DK: That must be extremely difficult. I’ve worked shift work in my life as well and unfortunately the way it works out, as you said, it’s not like you can say, “I’m just taking leave.” You almost have to bank that. You know you said you had to make up, so times where you’re doing quite a fair amount of your training, you were having to work extra, which is incredible.
Nutrition is key to Comrades success
In that instance as well, nutrition becomes increasingly important. I know Mark Wolff coaches you, he is a fundi when it comes to nutrition, but you still had to be the one who was disciplined enough to follow that plan.
EM: Yes, yes, it’s important because you can have a good programme, but if you as an athlete, you are not disciplined and you don’t follow your programme, you won’t see any results. It’s very important to be disciplined.
Then I’m glad that I have a coach like Mark. I’m very happy because my personal best on Up Run, it was 8:14, with his training programme, which is nutrition, I managed to minus one hour for me out of my personal best. I’m very happy, there’s no words that I can say but thank you to him.
He really helped me a lot this year, I can see the results, I can see the progress in my running. It’s really important to have a coach. It’s really important to have someone who will guide you. It’s really important to have someone who will always motivate you. It really helps, I’m so thankful.
DK: Enie, tell me, how did you handle your race day nutrition? I know we’ve got some fantastic new products, if you look at the likes of Race Pro and Cramp Assalt, which were designed for endurance ultra athletes, were you able to test that and how well did they work for you?
19th at Comrades, fuelled on Race Pro
EM: Yes, I tested the Race Pro; I used them before the race. During the race I used them. We had eight stations, I used them very well on the road but I do have a very sensitive stomach. I know very well that during the races I normally struggle with sensitive stomach.
This year it was much better because it even started very late, it started towards 20km, then I only went to the loo once at Lion Park venue. With the cramps, I think it might be the weather condition or maybe the running shoes. Other people would say, because they race, I was running with the Racers. People say normally Racers are not good for ultras, it might be that, that I started to cramp towards the finish.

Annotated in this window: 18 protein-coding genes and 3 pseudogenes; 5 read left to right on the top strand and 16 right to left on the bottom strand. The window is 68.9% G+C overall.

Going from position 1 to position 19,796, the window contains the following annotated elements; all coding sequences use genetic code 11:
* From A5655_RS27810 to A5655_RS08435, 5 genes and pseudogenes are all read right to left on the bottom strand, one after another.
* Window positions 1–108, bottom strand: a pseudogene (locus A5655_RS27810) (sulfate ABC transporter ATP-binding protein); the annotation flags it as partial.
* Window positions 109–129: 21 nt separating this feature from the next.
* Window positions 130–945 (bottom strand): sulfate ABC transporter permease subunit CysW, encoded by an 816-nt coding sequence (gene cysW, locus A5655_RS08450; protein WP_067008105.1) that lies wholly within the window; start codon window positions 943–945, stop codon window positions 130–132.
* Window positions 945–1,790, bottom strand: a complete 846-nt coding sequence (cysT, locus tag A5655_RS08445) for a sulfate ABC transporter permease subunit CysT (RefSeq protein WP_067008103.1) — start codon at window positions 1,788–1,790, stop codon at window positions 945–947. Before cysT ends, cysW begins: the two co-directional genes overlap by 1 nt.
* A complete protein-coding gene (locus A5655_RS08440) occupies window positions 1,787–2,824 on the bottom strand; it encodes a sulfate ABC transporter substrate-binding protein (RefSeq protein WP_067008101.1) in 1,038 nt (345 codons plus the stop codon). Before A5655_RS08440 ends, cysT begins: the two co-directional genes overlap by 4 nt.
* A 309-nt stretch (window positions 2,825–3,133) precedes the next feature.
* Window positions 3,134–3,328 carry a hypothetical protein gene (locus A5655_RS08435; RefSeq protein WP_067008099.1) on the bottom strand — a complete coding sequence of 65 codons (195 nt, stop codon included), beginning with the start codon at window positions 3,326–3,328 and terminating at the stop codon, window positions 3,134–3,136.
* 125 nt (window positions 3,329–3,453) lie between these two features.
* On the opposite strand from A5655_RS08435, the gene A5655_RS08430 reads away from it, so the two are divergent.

DK: Up Run is definitely a lot of cramp, a lot of nausea for some athletes and you’re not the first athlete who has given us feedback to say that Race Pro was probably the only thing that they could take for nausea or really made an impact or an improvement on the way they were able to digest, which is fantastic.
Enie sets her sights on Gold
Enie, well done again, it was a fantastic run. I know you wanted a little bit more. I know you’re hard on yourself because you’re that kind of determined lady, but next year, the year after, double down, that gold is on the horizon in the next couple of years and I think you believe that.
EM: Yes, I do believe that. What I’ve noticed nowadays, Comrades is very fast. It doesn’t matter whether it’s Up Run, it doesn’t matter whether it’s Down Run, Comrades is very fast. If Gerda could manage to break 10 minutes out of the record, it shows that it’s really fast and women are starting to be stronger than men! I was impressed, I’m really happy about the performance in the women’s field.
It motivates us to see that there are people who can do it. It tells me and I believe also that I can do it. I can get that gold medal. My dream is to get that gold medal and I believe I can get it. I’m looking forward to training for the Down Run, I know this coming two years is going to be Down Run, then I’m looking forward to perform well on those two.